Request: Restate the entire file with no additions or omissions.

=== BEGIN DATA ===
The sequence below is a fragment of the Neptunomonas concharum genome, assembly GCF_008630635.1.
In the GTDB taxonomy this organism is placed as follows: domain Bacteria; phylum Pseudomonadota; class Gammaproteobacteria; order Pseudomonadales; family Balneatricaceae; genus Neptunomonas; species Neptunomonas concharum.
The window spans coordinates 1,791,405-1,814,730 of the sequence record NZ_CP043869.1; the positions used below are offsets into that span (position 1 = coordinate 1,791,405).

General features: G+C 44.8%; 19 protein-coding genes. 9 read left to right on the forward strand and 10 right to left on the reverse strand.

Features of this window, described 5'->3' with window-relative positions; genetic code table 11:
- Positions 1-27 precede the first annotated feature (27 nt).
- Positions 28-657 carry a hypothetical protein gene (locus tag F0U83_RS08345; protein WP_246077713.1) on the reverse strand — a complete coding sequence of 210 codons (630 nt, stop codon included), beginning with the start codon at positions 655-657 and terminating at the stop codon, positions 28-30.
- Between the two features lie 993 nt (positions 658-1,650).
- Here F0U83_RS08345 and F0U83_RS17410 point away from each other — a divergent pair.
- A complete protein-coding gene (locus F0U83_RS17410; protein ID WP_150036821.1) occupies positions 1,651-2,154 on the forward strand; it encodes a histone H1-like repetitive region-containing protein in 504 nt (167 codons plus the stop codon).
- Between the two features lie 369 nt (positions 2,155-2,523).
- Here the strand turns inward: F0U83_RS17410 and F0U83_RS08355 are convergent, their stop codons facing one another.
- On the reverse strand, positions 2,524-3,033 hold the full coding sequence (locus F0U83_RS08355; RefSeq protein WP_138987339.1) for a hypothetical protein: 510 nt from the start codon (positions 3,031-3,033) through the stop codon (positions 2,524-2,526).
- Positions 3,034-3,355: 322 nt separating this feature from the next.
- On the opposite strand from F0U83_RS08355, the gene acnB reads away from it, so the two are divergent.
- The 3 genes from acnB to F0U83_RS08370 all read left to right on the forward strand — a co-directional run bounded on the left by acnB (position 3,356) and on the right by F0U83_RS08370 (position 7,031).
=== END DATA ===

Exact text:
The sequence below is a fragment of the Neptunomonas concharum genome, assembly GCF_008630635.1.
In the GTDB taxonomy this organism is placed as follows: domain Bacteria; phylum Pseudomonadota; class Gammaproteobacteria; order Pseudomonadales; family Balneatricaceae; genus Neptunomonas; species Neptunomonas concharum.
The window spans coordinates 1,791,405-1,814,730 of the sequence record NZ_CP043869.1; the positions used below are offsets into that span (position 1 = coordinate 1,791,405).

General features: G+C 44.8%; 19 protein-coding genes. 9 read left to right on the forward strand and 10 right to left on the reverse strand.

Features of this window, described 5'->3' with window-relative positions; genetic code table 11:
- Positions 1-27 precede the first annotated feature (27 nt).
- Positions 28-657 carry a hypothetical protein gene (locus tag F0U83_RS08345; protein WP_246077713.1) on the reverse strand — a complete coding sequence of 210 codons (630 nt, stop codon included), beginning with the start codon at positions 655-657 and terminating at the stop codon, positions 28-30.
- Between the two features lie 993 nt (positions 658-1,650).
- Here F0U83_RS08345 and F0U83_RS17410 point away from each other — a divergent pair.
- A complete protein-coding gene (locus F0U83_RS17410; protein ID WP_150036821.1) occupies positions 1,651-2,154 on the forward strand; it encodes a histone H1-like repetitive region-containing protein in 504 nt (167 codons plus the stop codon).
- Between the two features lie 369 nt (positions 2,155-2,523).
- Here the strand turns inward: F0U83_RS17410 and F0U83_RS08355 are convergent, their stop codons facing one another.
- On the reverse strand, positions 2,524-3,033 hold the full coding sequence (locus F0U83_RS08355; RefSeq protein WP_138987339.1) for a hypothetical protein: 510 nt from the start codon (positions 3,031-3,033) through the stop codon (positions 2,524-2,526).
- Positions 3,034-3,355: 322 nt separating this feature from the next.
- On the opposite strand from F0U83_RS08355, the gene acnB reads away from it, so the two are divergent.
- The 3 genes from acnB to F0U83_RS08370 all read left to right on the forward strand — a co-directional run bounded on the left by acnB (position 3,356) and on the right by F0U83_RS08370 (position 7,031).